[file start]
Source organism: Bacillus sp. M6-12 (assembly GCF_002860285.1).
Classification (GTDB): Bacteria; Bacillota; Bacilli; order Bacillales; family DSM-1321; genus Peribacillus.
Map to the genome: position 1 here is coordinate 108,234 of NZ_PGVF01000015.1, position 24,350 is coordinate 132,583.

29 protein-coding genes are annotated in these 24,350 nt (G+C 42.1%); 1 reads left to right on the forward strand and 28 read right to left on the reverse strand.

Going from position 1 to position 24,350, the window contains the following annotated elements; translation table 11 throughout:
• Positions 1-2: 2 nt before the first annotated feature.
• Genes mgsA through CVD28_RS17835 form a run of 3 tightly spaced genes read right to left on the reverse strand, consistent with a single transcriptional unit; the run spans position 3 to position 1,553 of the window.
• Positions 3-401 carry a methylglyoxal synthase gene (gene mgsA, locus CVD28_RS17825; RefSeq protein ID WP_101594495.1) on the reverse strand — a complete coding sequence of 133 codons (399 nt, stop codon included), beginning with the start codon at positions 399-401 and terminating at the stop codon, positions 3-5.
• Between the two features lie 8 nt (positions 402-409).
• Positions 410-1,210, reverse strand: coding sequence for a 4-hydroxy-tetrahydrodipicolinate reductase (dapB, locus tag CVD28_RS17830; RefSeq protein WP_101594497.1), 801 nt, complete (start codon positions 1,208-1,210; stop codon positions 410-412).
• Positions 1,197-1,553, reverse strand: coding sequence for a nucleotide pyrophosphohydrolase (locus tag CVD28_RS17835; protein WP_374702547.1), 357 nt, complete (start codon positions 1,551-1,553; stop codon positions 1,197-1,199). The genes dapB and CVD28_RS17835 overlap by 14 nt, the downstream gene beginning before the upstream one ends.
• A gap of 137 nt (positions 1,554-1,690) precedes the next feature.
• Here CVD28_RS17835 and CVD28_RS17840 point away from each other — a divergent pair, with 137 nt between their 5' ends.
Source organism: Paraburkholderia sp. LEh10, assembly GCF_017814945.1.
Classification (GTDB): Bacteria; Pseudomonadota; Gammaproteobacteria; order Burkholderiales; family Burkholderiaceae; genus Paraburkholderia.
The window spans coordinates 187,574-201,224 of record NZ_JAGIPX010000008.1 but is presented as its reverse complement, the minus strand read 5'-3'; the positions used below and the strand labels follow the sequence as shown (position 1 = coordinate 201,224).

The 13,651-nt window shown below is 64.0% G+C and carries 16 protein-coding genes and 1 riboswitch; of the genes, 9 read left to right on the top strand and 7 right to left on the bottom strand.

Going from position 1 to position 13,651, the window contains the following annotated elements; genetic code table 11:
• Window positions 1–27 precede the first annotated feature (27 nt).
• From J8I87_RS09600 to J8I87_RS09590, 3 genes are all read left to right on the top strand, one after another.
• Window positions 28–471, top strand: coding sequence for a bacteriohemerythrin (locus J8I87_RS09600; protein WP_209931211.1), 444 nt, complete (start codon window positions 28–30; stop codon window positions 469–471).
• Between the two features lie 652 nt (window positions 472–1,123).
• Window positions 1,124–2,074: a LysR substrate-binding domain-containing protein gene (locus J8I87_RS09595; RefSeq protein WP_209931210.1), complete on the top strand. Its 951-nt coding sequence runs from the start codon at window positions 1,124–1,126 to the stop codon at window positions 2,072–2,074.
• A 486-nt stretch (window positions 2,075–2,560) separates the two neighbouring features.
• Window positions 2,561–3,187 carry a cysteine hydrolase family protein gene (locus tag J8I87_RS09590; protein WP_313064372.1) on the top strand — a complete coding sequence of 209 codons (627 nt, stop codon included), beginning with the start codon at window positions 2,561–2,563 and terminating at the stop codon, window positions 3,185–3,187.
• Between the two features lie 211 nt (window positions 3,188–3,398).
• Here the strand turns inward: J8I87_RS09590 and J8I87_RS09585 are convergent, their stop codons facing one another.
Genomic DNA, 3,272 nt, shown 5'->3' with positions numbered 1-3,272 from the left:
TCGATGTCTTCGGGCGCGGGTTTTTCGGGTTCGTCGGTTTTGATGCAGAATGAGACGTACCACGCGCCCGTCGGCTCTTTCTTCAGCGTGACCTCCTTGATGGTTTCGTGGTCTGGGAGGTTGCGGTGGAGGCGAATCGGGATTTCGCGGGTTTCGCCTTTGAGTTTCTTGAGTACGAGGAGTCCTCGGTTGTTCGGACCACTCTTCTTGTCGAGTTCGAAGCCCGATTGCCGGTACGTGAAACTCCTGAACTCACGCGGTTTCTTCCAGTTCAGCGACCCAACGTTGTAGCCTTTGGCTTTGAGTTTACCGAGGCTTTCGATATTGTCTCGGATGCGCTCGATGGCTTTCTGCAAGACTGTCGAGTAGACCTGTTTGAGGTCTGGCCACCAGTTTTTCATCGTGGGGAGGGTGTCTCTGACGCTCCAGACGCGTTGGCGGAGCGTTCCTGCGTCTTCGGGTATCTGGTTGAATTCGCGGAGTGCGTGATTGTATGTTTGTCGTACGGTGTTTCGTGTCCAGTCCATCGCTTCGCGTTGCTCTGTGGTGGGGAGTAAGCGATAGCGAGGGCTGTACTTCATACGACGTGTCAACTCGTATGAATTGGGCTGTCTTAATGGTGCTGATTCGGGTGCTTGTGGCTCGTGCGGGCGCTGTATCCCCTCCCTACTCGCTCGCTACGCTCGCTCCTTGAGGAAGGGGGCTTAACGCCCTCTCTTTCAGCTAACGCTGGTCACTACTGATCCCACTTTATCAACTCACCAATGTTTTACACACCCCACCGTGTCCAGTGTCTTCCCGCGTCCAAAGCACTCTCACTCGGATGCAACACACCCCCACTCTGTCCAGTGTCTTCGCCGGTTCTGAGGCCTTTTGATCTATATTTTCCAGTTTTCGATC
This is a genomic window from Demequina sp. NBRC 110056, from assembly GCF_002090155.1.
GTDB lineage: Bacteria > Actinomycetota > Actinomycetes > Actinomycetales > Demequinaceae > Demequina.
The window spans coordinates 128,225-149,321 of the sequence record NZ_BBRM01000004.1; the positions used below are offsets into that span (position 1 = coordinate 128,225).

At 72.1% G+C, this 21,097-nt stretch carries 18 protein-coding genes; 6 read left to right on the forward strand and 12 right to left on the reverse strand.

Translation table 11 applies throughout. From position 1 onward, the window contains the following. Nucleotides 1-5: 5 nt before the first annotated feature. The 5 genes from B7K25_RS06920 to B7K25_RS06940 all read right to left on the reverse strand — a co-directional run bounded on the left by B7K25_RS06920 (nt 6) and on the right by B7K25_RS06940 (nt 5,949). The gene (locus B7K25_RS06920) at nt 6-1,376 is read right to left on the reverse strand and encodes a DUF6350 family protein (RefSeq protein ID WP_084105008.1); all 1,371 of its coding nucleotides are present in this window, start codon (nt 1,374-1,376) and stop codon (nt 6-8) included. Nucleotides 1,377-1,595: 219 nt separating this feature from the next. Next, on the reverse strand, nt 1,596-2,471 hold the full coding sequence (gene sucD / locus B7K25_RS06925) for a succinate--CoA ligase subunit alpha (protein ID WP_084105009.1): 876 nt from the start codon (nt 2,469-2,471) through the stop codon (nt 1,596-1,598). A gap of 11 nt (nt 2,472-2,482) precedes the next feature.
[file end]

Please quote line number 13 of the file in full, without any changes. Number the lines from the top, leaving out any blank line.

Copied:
• Here CVD28_RS17835 and CVD28_RS17840 point away from each other — a divergent pair, with 137 nt between their 5' ends.